Ever since my days in elementary school, I simply assume that I will not win, and so didn’t even attend the drawing, instead making an appearance at a wedding reception for a few hours. When I returned to the event, I was greeted by a woman smiling broadly at me. “You won a prize!” she said excitedly.

I smiled back at her and told her she must have been joking.

“No,” she insisted. “You won something. They are holding it for you on the stage.”

I still didn’t really believe it, but I made my way toward the stage through the mass of people exiting the building. When I arrived, I told the man at the podium my name. He reached down, grabbed my prize, and handed it to me. It wasn’t the new television. By comparison, it was probably worth a fraction of that. But instead of the reaction I had with the milkshake, I was overcome with joy. I couldn’t believe I’d won something, and was so excited to receive even a small token.

I took the items out to my car for safe keeping and returned to the event to continue hanging out with some of the nice people I’d met over the course of the weekend. As I was talking with a new friend from Los Angeles, I brought up the fact that I’d won a prize in the raffle, and how excited I’d been over the win.

He seemed genuinely happy for me, but commented that he typically never won anything. His comment got me thinking. After a few minutes of consideration, I went back to my car and retrieved a portion of my prize. I gave it to my friend and told him I wanted him to have it. After a minute of saying he couldn’t accept it, he finally did when I explained to him that now we were both winners.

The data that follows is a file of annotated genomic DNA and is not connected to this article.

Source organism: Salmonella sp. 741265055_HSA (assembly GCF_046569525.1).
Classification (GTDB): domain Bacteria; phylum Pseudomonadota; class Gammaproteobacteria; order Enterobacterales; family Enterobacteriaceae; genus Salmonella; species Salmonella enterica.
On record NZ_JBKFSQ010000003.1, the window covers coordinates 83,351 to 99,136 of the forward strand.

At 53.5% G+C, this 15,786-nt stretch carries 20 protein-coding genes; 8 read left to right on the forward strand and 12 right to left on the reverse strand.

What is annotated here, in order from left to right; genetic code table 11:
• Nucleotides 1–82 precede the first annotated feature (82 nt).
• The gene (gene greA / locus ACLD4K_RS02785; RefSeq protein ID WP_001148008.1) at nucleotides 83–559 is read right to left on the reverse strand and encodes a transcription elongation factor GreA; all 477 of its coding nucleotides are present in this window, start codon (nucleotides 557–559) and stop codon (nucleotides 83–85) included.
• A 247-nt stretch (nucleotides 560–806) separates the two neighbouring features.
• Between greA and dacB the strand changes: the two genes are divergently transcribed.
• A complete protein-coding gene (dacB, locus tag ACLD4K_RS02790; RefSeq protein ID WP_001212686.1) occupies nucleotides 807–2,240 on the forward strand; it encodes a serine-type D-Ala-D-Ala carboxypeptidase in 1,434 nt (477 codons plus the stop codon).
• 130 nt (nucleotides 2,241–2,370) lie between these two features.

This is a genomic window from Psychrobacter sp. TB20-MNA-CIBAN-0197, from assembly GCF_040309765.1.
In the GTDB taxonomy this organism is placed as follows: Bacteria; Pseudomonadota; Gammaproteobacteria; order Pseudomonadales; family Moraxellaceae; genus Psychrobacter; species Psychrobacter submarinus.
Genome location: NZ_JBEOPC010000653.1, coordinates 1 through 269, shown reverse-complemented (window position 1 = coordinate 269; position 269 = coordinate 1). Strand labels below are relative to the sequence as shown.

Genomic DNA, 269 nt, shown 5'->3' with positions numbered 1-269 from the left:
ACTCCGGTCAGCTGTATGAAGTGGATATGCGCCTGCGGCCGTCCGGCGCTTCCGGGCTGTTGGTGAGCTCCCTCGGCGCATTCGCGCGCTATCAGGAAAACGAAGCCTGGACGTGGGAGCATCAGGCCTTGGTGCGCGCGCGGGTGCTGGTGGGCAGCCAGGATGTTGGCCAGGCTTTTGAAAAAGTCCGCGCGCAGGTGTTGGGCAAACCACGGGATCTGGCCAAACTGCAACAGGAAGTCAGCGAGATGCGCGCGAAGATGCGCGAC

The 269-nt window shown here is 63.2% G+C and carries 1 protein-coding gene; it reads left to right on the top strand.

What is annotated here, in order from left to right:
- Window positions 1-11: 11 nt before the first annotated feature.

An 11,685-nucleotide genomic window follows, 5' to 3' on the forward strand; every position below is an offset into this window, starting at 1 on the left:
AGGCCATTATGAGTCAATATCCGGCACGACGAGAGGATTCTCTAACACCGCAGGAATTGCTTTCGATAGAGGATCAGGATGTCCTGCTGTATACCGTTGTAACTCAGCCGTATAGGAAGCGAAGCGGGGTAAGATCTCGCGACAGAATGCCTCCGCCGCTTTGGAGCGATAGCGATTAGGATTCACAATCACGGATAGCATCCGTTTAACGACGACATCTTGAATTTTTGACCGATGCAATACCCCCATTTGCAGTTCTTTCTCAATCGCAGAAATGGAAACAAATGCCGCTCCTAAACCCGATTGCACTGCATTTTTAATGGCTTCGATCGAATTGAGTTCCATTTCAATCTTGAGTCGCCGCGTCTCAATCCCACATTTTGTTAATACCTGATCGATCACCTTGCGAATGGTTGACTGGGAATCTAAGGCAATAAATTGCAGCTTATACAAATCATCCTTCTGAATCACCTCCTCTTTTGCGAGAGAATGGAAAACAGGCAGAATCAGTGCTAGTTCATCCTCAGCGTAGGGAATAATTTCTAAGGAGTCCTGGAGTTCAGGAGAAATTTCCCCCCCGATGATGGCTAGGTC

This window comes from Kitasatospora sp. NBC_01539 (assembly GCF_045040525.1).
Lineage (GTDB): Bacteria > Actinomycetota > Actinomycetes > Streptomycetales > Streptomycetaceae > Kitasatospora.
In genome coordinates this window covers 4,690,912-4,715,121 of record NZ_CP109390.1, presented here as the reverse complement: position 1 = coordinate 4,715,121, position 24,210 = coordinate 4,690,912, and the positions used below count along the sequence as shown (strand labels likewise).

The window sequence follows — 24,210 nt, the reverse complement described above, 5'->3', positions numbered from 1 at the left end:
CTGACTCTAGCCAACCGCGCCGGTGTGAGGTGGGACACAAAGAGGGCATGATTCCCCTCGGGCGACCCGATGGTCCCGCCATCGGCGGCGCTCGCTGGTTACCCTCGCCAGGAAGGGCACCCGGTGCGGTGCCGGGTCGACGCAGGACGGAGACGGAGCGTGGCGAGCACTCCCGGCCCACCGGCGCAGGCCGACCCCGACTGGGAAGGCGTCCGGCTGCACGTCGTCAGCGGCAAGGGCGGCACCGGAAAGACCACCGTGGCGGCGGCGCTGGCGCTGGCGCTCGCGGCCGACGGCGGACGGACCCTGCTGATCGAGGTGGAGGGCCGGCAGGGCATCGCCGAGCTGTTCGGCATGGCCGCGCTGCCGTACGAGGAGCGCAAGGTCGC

This may seem like a silly story and you might be wondering what the point of it could be.

Well, there are three lessons to learn from it.

1. Appreciate the small wins. I regret how I acted the day I turned down the prize of a free milkshake. I wish I had accepted it gratefully and just been happy to have won something. By appreciating the small wins in our life, we live from a more mindful point of gratitude, which will always lead to bigger and better things.

2. Rejoice in the wins of others. Whenever I heard someone else’s name called for that bicycle, I became envious of the winner, and the resentful feelings I displayed only gave negative emotions to the world. I believe we have the power to choose to add good or bad to those around us and that the feelings we put into our reality help create our future. My friend from Los Angeles was genuinely happy for my win, and his good feelings were shared by everyone around us.

3. Share your wins with others. When you act from a point of selflessness instead of selfishness, it adds to the positive feeling in the world around you. Sharing my winnings with my friend felt even better than actually winning something. On top of that, it made him feel good, and he appreciated the gift I’d given him.

What are some small wins you may have overlooked in your life? Share them with the community in the comments below, or on Facebook or Twitter. I’d love to hear about them.